If you’re trying to learn about termites in Idaho, you’ve come to the right place. We’ll show you the termite threat level in Idaho, the types of termites in Idaho, and some resources Idahoans can use to deal with termites.
If you’re interested in a specific aspect of Idaho’s termites, check the table of contents and skip ahead to a relevant section. If you can’t find what you need, send me a message or a comment. I do my best to respond to everyone.
Types of Idaho termites
In this section, I’ll discuss the types of termites in Idaho and how much of a threat the different types of termites pose to Idahoans.
Are there termites in Idaho?
Yes, termites are active in most of Idaho. They’re found in Boise, Blackfoot, Coeur d’Alene, Chubbuck, Pocatello, Moscow, Twin Falls, most other towns, and in rural areas across most of Idaho.
According to USDA, there is slight to moderate termite activity in all but the easternmost part of Idaho, which has none to slight subterranean termite activity.
What types of termites live in Idaho?
Subterranean termites are prevalent in Idaho and cause the most damage in there. Specifically, Idaho has western and arid-land subterranean termites.
Idaho also has some dampwood termites (the Nevada dampwood termite) but dampwood termites cause less damage in Idaho because they require high moisture and Idaho is quite dry.
Drywood termites aren’t native to Idaho, so you generally don’t need to worry about them. But drywood termites can be transported into Idahoan homes via secondhand furniture, so inspect any older furniture you buy for termites.
Idaho drywood termites
As mentioned above, drywood termites aren’t native to Idaho, but they are sometimes found in Idaho.
The occasional cases where drywood termites are found in Idaho are usually from folks who bought used furniture from a place where drywood termites are common, like the Southwest United States.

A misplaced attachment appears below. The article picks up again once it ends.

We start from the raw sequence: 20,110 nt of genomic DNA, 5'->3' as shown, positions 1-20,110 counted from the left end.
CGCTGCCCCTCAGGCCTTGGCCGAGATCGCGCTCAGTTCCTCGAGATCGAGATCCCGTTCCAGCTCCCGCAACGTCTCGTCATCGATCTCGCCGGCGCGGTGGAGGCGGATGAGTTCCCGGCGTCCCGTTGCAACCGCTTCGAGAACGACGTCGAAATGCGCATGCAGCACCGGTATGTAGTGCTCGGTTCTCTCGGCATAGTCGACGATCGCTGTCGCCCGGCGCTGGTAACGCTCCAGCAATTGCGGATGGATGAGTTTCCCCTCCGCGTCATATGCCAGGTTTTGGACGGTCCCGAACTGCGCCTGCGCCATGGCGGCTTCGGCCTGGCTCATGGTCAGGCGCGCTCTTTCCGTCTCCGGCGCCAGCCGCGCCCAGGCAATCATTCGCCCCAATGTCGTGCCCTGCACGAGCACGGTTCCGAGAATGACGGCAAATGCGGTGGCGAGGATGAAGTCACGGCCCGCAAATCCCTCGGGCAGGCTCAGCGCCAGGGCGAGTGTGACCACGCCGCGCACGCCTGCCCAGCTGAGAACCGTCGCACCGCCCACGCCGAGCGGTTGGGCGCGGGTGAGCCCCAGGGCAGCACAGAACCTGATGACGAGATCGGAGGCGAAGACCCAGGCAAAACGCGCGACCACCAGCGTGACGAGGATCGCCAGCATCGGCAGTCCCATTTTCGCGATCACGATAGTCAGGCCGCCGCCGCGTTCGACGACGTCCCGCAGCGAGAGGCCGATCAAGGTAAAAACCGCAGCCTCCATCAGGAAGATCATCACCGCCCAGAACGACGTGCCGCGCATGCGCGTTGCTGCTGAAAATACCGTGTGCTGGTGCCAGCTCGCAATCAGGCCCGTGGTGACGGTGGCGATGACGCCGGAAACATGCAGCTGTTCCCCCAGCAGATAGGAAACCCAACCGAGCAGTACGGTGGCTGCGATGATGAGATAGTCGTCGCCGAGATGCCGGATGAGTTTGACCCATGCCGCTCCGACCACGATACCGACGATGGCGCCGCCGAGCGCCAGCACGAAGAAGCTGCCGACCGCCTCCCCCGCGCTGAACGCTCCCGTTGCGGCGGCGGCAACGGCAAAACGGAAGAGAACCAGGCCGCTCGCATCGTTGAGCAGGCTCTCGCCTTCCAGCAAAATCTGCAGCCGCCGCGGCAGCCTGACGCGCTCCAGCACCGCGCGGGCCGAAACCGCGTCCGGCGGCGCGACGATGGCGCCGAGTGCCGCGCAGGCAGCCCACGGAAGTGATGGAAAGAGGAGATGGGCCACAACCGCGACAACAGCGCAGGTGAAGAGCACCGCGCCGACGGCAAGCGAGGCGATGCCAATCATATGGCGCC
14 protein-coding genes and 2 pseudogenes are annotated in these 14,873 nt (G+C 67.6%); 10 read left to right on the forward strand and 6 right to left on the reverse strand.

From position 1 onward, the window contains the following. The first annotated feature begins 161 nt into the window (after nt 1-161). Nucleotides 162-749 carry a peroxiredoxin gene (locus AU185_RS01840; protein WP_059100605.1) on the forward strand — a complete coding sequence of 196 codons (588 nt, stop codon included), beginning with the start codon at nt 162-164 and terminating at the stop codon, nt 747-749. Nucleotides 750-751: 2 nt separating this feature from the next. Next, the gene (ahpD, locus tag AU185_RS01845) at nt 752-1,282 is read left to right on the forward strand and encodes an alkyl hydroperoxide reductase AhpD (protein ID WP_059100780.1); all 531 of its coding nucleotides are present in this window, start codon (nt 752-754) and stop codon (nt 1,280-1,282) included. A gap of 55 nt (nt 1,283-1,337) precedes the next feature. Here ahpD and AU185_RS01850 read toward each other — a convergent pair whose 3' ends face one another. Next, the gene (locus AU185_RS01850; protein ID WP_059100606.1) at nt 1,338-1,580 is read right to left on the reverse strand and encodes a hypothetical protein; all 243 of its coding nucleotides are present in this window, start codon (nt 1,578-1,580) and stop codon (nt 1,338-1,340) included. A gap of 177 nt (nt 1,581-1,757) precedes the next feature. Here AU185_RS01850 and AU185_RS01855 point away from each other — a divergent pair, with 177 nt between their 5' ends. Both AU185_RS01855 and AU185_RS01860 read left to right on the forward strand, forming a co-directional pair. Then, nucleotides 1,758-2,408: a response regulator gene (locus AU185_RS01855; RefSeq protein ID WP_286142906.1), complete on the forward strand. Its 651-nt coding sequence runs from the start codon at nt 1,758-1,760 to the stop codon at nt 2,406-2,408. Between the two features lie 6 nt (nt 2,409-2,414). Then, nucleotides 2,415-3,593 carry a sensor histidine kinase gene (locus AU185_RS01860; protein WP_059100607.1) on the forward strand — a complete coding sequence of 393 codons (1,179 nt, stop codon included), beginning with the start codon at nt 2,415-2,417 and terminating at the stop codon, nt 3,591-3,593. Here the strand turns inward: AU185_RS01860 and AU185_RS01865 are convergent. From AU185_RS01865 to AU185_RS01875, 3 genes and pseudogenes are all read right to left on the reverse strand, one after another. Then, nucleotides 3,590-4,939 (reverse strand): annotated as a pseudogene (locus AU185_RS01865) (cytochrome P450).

You can learn some tips for checking used furniture for termites here, but generally, you can perform your own quick inspection for termites in used furniture by tapping it in different places (a termite tap test).
When you tap it, termite-infested wood will sound quite different than solid wood furniture. It will sound less solid.
You can also look for any frass (droppings) piles laying around the furniture (though if you buy second-hand furniture from a store you might not see these).
They look a bit like sawdust, but more of a pellet shape. You can learn all about identifying termite droppings here.
If you find termites in furniture that you don’t want to throw out, contact a pest control professional in Idaho to discuss your options.
Sometimes you can conduct a spot treatment (for localized infestations).
Other times you’ll need broader treatment.
If you accidentally brought drywood termites into your home and they were able to establish their colony in your home, you might have to search more for an Idahoan pest control company that has experience fumigating for drywood termites since drywood termites are not native to Idaho.
Idaho subterranean termites
The most common underground termites found in Idaho are Western subterranean termites (Reticulitermes hesperus) and arid-land subterranean termites (Reticulitermes tibialis).
Here is a video of Western subterranean termite alates emerging from the ground. Finding Western subterranean termite swarmers is a sign of a mature termite colony nearby.